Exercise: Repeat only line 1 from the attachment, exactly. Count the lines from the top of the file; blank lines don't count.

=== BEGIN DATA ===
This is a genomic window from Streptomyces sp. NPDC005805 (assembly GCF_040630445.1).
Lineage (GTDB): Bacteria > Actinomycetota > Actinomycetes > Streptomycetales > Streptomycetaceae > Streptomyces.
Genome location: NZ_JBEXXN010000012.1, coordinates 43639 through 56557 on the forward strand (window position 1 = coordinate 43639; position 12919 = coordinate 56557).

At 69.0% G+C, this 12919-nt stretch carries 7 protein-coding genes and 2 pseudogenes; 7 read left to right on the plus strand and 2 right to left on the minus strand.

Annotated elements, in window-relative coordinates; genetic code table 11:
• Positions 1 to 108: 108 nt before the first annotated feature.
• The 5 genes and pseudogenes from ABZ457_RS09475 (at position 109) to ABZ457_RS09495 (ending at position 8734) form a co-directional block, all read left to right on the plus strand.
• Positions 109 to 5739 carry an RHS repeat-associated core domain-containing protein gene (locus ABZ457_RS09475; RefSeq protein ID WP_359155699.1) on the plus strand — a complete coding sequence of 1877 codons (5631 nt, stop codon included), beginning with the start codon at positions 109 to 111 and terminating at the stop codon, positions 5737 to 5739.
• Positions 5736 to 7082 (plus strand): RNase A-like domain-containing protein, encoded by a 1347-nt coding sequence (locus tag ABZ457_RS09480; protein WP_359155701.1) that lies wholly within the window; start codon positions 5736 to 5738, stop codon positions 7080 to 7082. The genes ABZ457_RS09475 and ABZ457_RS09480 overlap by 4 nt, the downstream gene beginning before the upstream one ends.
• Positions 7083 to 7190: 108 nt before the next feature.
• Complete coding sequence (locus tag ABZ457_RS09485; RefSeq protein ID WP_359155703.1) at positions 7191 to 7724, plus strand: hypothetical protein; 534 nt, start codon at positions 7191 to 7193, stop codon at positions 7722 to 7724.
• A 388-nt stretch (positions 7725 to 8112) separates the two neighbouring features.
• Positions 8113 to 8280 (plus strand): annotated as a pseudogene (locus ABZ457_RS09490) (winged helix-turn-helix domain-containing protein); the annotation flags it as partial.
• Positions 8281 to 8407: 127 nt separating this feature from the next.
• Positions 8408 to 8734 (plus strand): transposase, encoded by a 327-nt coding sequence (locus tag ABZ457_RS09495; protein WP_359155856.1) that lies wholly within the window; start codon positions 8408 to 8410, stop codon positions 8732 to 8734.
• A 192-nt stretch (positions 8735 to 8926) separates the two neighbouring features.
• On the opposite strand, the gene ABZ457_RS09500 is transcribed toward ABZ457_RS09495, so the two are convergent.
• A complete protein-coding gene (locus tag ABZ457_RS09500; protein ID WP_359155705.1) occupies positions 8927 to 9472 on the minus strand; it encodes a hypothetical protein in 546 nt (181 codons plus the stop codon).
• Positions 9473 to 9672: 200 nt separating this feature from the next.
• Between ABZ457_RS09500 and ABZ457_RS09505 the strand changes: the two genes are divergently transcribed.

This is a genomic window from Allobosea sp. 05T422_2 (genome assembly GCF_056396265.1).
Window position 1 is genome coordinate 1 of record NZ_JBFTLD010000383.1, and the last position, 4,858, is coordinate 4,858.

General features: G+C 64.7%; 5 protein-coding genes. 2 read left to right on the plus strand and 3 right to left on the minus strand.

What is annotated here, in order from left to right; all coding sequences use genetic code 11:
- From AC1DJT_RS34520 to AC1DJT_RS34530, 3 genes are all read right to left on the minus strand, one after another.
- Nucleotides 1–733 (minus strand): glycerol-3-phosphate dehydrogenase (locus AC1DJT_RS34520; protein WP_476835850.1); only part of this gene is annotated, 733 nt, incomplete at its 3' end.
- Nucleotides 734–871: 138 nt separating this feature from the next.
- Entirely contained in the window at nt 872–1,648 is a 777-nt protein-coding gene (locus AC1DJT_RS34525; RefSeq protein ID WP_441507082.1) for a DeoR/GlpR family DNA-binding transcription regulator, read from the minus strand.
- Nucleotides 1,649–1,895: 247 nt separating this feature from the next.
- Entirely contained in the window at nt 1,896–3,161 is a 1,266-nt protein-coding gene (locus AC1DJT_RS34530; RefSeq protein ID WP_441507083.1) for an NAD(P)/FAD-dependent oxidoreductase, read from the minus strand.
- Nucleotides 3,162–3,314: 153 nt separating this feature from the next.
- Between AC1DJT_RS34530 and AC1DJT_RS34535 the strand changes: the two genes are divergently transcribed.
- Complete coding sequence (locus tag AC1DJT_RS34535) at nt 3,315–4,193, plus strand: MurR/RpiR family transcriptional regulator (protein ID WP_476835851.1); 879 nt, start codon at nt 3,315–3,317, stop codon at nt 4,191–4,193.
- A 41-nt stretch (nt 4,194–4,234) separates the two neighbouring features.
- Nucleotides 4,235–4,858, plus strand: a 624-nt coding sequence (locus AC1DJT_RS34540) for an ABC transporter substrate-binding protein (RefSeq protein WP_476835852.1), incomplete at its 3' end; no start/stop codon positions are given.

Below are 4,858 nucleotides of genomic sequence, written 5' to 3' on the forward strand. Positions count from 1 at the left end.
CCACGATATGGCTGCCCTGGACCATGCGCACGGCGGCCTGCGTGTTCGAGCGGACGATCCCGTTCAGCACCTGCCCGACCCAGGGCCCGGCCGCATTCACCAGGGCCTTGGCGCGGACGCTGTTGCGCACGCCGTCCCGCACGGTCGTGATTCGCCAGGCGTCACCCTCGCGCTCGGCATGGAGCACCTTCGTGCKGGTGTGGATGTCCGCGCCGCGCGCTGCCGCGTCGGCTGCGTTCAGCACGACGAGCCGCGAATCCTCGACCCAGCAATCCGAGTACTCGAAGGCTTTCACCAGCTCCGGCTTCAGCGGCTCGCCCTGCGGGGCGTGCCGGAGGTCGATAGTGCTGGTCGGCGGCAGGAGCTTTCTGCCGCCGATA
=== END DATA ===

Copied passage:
This is a genomic window from Streptomyces sp. NPDC005805 (assembly GCF_040630445.1).